Next up was an ultrasound scan involving a large biopsy needle, which proved to be remarkably painless in the skilful hands of the consultant. The concerned reaction of the radiologist and pathologist, though, set off alarm bells. In due course, the dreaded diagnosis of the big C was imparted. I was informed that I had developed Hodgkin’s lymphoma – a blood cancer classically affecting younger patients.

In the past, I would have required an unpleasant bone marrow biopsy for diagnosis. Patients even underwent a laparotomy – open abdominal surgery – in order to stage the spread of the disease. Now all that is required is the wonder of a PET (Positron Emission Tomography) scan; not only for staging but also for confirming resolution of the disease. It works on the principle that the glucose or sugar consumption of cancer cells is greater than that of normal cells. A radio-labelled glucose tracer is injected and the PET scan images the uptake of this tracer. The cancerous lymph nodes light up brighter than other tissues. It is a surreal experience lying under a scan as it portends your future by revealing how far this silent enemy had multiplied inside me.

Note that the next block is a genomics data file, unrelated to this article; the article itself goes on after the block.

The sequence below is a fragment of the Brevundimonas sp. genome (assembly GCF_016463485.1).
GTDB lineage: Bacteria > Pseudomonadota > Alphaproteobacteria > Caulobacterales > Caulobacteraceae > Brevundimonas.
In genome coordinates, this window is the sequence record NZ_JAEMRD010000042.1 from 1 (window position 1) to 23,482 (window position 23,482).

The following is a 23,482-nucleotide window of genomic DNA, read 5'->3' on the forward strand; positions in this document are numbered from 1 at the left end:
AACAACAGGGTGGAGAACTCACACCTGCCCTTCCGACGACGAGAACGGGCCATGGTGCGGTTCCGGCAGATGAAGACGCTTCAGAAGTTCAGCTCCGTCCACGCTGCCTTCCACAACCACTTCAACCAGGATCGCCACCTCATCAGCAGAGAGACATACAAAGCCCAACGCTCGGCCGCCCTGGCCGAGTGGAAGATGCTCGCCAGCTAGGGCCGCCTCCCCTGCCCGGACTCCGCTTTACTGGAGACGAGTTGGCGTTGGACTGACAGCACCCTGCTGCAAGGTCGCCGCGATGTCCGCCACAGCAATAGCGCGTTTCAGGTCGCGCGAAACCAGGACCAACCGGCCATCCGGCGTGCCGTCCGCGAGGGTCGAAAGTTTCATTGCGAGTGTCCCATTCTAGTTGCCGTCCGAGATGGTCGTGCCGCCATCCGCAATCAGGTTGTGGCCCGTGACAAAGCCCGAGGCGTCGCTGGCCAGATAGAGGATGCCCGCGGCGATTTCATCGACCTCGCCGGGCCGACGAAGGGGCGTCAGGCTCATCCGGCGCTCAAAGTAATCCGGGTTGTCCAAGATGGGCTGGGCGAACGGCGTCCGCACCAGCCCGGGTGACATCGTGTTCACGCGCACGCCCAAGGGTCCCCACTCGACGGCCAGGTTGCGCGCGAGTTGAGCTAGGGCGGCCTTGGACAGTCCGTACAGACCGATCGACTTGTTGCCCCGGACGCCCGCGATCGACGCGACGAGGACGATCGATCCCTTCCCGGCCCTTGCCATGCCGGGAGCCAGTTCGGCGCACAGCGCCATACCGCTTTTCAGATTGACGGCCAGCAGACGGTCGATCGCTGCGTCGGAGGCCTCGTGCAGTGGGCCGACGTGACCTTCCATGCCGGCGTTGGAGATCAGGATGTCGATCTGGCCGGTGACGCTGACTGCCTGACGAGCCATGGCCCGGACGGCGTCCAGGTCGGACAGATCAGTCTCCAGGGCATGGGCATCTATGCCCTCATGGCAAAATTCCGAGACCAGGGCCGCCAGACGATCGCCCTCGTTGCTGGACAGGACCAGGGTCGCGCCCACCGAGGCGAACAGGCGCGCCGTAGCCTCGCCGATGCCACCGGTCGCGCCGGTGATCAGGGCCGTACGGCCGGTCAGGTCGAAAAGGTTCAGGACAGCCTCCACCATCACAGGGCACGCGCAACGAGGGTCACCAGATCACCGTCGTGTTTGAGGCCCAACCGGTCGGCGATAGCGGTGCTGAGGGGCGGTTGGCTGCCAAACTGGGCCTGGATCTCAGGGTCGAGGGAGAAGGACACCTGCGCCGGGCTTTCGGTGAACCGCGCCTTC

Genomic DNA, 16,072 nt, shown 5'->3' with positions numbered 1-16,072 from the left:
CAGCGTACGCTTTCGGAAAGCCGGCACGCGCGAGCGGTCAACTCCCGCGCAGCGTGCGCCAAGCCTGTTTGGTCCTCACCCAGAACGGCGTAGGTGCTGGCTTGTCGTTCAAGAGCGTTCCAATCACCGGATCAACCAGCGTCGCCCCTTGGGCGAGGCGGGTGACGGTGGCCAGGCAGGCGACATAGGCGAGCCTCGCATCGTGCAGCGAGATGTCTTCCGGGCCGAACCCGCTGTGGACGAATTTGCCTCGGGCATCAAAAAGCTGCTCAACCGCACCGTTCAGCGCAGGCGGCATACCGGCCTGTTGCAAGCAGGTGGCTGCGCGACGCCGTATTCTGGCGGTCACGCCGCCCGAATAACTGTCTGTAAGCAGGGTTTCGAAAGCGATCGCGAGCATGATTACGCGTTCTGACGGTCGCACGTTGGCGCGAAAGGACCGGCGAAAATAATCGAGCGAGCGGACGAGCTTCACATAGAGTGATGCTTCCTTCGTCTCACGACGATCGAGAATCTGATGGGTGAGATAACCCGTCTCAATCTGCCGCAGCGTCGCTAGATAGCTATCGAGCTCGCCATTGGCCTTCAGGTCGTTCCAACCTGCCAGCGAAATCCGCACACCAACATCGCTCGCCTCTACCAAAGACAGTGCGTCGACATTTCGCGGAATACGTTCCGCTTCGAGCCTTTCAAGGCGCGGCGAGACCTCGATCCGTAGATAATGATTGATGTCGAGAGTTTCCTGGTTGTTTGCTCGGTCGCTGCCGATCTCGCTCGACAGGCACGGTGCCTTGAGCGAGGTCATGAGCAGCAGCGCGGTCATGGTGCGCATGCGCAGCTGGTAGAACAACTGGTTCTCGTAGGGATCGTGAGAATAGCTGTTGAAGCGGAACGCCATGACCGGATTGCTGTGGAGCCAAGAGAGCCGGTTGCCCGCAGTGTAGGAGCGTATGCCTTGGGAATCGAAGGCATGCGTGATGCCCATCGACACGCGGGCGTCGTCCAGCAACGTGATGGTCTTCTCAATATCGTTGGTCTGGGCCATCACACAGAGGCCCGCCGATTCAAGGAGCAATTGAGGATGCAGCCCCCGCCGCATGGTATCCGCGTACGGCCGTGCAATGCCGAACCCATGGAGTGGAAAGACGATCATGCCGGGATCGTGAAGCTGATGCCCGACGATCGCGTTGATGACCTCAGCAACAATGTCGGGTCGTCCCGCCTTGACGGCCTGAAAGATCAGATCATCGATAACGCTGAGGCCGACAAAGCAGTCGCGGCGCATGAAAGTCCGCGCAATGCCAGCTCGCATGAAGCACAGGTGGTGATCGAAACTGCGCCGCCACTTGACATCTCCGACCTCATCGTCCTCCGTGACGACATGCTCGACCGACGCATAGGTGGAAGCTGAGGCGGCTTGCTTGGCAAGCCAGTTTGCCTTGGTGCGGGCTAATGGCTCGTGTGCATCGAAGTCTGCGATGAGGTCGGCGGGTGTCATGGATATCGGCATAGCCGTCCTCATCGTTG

In the space of a traumatic fortnight, my life had been turned upside down. It was hard to imagine a silver lining. But, as one of my consultants pointed out, the good news was that treatment for Hodgkin’s lymphoma is given with curative intent. And there are not many things you can say that for in medicine. Most conditions are simply treated as long term.

Hodgkin’s has been a success story in oncology. The prognosis for early disease is now very good. In fact, overall UK survival for all cancers has doubled over the past 40 years. The treatment for Hodgkin’s has been modified over recent decades mirroring astonishing advances in cancer therapy. Toxic chemotherapy regimens have been replaced with better tolerated ones. Radiotherapy was previously given extensively at higher doses but is now targeted at much lower doses.

I was terrified at the prospect of chemotherapy. You might imagine that a medic would at least know what to expect. But I now realised the limits of my knowledge – pretty much all I knew about chemotherapy was from medical school. We simply had not been taught that much about this complex and continually evolving subject. Unless you are a cancer specialist, the chances are you will not know a great deal about it. As with every field, medicine has become super-specialist. The age of the generalist in medicine, let alone the Renaissance man, is a thing of the past.